David Liben-Nowell and Jon Kleinberg's work on the spread of information via Internet chain letters was slashdotted:
The chain-letter work is also currently featured on the NSF's main home page and by U.S. News & World Report. "How Did That Chain Letter Get to My Inbox?" National Science Foundation (05/16/08); Cruikshank, Dana W.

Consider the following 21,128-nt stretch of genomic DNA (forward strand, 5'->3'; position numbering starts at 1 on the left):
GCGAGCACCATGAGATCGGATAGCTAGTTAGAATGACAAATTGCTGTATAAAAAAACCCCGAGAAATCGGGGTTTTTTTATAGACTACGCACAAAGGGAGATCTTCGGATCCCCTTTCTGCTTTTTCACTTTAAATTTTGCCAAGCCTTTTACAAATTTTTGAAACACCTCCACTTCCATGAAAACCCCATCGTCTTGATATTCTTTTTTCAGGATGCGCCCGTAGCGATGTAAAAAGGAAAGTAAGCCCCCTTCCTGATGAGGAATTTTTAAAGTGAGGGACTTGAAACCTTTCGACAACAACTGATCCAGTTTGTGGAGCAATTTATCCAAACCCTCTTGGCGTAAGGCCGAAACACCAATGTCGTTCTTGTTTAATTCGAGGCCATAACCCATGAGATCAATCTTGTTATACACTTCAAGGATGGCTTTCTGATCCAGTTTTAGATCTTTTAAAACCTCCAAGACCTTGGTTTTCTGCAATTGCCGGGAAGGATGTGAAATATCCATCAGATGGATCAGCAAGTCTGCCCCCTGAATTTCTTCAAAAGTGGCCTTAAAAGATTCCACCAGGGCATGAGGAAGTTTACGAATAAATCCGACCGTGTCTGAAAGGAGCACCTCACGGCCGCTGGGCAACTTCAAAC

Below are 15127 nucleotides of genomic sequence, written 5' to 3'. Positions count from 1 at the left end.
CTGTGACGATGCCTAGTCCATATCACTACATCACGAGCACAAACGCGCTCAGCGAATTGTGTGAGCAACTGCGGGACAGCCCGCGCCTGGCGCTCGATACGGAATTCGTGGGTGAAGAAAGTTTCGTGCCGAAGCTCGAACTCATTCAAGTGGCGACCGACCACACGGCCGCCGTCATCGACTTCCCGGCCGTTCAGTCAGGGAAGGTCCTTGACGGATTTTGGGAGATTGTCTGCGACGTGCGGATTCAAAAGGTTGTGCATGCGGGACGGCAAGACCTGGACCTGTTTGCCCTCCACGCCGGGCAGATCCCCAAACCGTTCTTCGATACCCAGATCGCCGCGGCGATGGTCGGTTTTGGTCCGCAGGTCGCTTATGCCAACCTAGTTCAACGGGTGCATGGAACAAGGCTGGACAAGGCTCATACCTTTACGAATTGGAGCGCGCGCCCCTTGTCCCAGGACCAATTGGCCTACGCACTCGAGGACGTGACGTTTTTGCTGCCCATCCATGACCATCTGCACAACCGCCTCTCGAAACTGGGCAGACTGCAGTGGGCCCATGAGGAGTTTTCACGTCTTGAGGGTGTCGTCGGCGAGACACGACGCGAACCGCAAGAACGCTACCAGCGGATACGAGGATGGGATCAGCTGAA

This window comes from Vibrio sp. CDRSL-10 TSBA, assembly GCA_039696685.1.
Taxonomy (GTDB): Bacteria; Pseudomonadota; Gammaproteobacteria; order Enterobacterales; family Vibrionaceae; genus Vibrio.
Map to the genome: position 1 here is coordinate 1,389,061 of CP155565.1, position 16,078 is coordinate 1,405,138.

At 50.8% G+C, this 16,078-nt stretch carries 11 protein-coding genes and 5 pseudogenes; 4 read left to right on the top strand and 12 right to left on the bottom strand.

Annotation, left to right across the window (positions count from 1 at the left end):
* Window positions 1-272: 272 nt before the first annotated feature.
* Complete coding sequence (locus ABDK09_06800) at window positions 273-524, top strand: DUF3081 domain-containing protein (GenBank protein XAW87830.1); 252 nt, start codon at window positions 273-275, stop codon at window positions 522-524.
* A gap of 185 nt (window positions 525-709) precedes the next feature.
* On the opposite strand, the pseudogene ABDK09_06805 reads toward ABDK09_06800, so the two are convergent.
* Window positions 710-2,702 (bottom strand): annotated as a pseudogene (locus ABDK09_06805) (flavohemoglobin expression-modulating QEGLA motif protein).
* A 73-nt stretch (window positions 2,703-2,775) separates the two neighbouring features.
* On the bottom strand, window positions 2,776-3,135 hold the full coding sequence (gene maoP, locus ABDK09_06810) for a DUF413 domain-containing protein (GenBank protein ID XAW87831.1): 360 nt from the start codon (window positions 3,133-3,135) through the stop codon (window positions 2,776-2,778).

Cornell University's Jon Kleinberg and Carleton College's David Liben-Nowell, backed by the National Science Foundation, Google, Yahoo, and the MacArthur Foundation, studied how chain emails are spread over the Internet. The researchers examined two email petitions that circulated within the past 10 years--one that supports public radio, which started in 1995, and the other in opposition to the U.S. invasion of Iraq, which started in 2002. The researchers were able to find 316 copies of the public radio petition containing more than 13,000 signatures, and 637 copies of the Iraq petition with almost 20,000 signatures. The researchers mapped how the messages traveled from recipient to recipient using a tree diagram. An analysis of the diagram found that instead of traveling like a virus, with each message producing multiple direct "descendents," 90 percent of the time only a single descendent was selected. The study also found that the messages rarely took the most direct route between two inboxes, even when two people were connected by a few degrees of separation, and it was not uncommon for a recipient to receive the same message multiple times. "The chain letters themselves often got to people by highly circuitous routes," Kleinberg says. "You could be six steps away from someone, and yet the chain letter could pass through up to 100 intermediaries before showing up in your inbox."